The English Department offers a wide range of undergraduate and graduate courses in writing and literature, designed to meet the needs of a richly diverse student body. We emphasize writing as a creative and rhetorical act and the analysis of texts in historical, critical, and cultural contexts. Both graduate and undergraduate programs feature coursework in cultural criticism, literary analysis, the essay, rhetoric, and professional writing. The rigorous study of literary and cultural texts — from the canon and from traditions historically excluded from academic study — is at the center of our work.
Courses in the First Year Writing Program focus on interdisciplinary issues intended to stimulate purposeful writing at each level of development. The study of the elements of rhetoric, along with intensive practice, equips students with the writing skills they will need for success in college and in the business and professional worlds after graduation.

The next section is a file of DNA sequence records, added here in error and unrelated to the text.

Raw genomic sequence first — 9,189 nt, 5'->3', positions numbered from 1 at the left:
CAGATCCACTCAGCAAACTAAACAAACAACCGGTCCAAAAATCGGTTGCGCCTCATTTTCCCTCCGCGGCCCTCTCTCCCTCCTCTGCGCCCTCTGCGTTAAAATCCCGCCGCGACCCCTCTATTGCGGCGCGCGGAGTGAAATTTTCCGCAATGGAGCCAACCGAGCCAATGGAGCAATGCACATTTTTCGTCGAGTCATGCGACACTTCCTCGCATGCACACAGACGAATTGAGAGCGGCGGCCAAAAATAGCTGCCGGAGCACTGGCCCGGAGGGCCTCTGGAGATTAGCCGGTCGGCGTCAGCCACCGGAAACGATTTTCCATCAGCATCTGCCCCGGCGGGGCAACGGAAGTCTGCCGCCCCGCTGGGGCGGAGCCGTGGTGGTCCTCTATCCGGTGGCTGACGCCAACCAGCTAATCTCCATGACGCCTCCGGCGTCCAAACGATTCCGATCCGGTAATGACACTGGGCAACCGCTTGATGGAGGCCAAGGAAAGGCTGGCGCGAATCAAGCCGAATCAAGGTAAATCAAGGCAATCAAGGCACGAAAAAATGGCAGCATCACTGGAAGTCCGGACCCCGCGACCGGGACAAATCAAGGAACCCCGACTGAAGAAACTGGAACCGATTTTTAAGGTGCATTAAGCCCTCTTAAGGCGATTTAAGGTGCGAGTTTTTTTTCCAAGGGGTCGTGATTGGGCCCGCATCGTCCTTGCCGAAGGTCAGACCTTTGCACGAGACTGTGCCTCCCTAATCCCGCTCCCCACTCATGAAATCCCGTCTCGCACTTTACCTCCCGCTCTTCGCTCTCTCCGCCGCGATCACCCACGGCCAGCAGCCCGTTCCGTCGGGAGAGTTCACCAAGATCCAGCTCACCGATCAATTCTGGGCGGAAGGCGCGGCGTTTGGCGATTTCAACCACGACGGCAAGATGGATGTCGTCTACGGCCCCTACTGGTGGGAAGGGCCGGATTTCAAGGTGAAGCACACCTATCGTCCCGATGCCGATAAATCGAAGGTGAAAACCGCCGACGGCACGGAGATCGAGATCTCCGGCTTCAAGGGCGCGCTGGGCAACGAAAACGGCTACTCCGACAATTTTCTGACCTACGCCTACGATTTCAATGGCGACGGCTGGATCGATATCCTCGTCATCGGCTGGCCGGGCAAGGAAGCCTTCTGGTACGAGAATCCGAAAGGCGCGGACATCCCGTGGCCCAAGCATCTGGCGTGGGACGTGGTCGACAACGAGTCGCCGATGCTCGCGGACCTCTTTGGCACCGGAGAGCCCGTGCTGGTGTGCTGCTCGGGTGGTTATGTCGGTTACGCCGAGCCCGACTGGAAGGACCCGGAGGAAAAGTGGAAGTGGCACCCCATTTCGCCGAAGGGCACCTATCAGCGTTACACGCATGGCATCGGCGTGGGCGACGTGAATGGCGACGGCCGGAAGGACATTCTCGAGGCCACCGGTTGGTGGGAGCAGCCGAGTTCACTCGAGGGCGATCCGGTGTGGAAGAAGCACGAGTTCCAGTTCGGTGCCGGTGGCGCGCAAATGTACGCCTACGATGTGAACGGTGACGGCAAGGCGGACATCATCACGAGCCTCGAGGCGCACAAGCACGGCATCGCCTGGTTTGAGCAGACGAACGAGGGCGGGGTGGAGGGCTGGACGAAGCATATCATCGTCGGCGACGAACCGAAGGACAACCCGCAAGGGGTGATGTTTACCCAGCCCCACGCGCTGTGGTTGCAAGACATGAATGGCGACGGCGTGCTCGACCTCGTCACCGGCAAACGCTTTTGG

The four sophomore literature courses, any two of which satisfy the six-credit literature requirement of the Humanities core curriculum, survey the Western literary tradition from the beginnings to the present as well as the non-Western traditions of Africa, Asia and/or Latin America. Readings from a wide variety of texts may be structured chronologically or thematically, depending on the instructor.
The B.A. in English offers concentrations in Literature, Creative Writing, or Writing & Rhetoric. Students gain a breadth of knowledge in literature in English, a sense of the scope of English studies and familiarity with contemporary debates in their chosen field of concentration.
The English Department promotes literary studies and the literary arts through the activities of the Omicron Zeta chapter of Sigma Tau Delta (the international English honor society); our literary magazine, Downtown Brooklyn; the Voices of the Rainbow poetry/fiction reading series, and the annual Paumanok Lecture on American Literature. In addition, the Creative-Writing MFA Program publishes its own literary magazine, Brooklyn Paramount, and hosts the MFA Reading Series.